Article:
It's scary sometimes to think there are little parts of me scattered about the world. In people's memories, in filing cabinets in schools and workplaces, in a bank, in dustbins, in other people's houses and here on the Internet. I wonder sometimes if strangers see little bits of me and wonder about who I am, what I might look like, whether we'd get on.
It' scary because sometimes you want people to see you completely, to understand you in all your hidden complexity, to accept the parts you show of yourself as manifestations of the things you sometimes hide away. Other days you wish you could hide everything about you, portray this someone else, some outer persona, independent of all the things you know about yourself. Not because we are afraid of what other people think of us. But because we are afraid of what we will think of ourselves if we let the parts we don't like to look at out. It is like wanting to be gloriously naked some days, revel in your unique imperfections but have others marvel at the wonder of the human form. Yet other days we will want to cover our body in so many layers we no longer appear ourselves. To protect our soft parts, our scarred parts, the bits that don't quite match. Because we will have to look at them ourselves. And we are scared to expose these things to people who won't realise we can't change them, because we feel like our imperfections are our own cross to bear and that we can't impose that trust upon others whose minds we cannot influence to perceive them as we wish them to be perceived.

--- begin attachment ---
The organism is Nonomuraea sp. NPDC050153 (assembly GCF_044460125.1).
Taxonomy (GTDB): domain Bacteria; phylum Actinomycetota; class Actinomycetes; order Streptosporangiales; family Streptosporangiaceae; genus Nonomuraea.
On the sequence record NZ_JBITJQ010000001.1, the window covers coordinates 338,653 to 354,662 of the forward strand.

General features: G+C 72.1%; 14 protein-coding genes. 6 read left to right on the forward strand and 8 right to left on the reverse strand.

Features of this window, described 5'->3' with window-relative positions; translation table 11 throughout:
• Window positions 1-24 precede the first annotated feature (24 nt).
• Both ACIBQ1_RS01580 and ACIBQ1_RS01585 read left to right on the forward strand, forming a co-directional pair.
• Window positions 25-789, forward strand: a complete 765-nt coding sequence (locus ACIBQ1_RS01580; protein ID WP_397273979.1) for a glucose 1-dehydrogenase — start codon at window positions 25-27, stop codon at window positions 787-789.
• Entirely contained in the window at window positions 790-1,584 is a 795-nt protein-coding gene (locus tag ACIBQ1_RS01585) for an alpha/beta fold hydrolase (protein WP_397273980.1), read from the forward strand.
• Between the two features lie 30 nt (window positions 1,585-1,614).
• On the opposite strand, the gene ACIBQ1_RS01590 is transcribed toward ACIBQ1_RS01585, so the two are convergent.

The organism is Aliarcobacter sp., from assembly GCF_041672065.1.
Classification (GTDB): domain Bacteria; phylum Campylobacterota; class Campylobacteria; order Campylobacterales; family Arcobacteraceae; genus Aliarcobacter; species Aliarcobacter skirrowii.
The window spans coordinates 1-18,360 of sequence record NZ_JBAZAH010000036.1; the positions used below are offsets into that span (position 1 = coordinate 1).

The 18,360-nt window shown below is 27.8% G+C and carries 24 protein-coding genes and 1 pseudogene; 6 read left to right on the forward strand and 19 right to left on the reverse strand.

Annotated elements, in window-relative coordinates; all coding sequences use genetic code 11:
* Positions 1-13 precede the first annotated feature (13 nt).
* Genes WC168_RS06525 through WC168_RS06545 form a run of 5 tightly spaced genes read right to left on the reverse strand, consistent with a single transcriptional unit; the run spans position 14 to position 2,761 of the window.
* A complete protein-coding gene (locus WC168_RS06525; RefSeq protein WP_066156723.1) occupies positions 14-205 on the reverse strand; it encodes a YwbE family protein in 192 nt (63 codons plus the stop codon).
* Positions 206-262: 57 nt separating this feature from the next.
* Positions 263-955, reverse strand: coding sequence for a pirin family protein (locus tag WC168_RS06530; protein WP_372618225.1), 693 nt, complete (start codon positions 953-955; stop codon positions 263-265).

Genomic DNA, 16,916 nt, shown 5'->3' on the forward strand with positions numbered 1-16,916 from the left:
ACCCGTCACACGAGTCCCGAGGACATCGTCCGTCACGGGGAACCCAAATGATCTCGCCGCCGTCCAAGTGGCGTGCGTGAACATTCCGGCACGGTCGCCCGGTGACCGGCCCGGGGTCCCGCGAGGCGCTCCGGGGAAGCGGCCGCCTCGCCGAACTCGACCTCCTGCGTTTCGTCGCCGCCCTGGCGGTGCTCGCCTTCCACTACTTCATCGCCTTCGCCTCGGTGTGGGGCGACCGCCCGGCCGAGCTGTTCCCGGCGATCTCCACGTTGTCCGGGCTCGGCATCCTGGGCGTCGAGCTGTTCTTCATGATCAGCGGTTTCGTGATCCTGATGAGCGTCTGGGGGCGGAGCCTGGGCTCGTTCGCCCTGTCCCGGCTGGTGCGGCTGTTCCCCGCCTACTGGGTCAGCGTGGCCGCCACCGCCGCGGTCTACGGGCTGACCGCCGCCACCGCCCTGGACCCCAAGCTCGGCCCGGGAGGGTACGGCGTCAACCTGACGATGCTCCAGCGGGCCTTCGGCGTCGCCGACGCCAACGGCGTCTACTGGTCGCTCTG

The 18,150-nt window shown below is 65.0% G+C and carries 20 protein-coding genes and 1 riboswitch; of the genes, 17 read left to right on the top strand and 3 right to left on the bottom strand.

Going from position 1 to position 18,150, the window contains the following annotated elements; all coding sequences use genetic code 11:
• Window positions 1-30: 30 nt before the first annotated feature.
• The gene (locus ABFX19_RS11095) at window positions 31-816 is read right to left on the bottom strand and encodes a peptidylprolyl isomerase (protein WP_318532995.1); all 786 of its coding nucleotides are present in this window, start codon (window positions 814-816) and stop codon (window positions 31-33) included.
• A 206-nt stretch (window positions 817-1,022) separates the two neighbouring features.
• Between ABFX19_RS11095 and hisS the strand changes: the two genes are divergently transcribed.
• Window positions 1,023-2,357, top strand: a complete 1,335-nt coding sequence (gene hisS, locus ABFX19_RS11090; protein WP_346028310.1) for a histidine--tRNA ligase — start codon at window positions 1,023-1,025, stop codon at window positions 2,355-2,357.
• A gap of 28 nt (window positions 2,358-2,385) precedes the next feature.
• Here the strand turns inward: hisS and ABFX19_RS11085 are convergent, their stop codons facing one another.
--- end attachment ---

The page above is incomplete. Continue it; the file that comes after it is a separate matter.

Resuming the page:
So too is the mind. It is scarred and freckled and stretched and damaged in places. Our consciousness is that bit more private because we have too much control of what is seen of it, yet other times no control over what we reveal. We can decide what to use to cover up or flaunt our physical form, but sometimes the mind leaves parts of itself in the world without us realising- while we are trying so hard to control it.
I wonder about the people attached to the little bits of world that cross my path. The owner of the lost glove hung over the railing, the person who feeds the cat that follows me home, the stranger that dropped an entire chicken fillet roll in the alley near the dart station or the face that smiled as I cycled past the bus. So many stories weave through our own and I wonder sometimes how many people might have read a page of mine. And I hope that the writing at least shows me in a good light.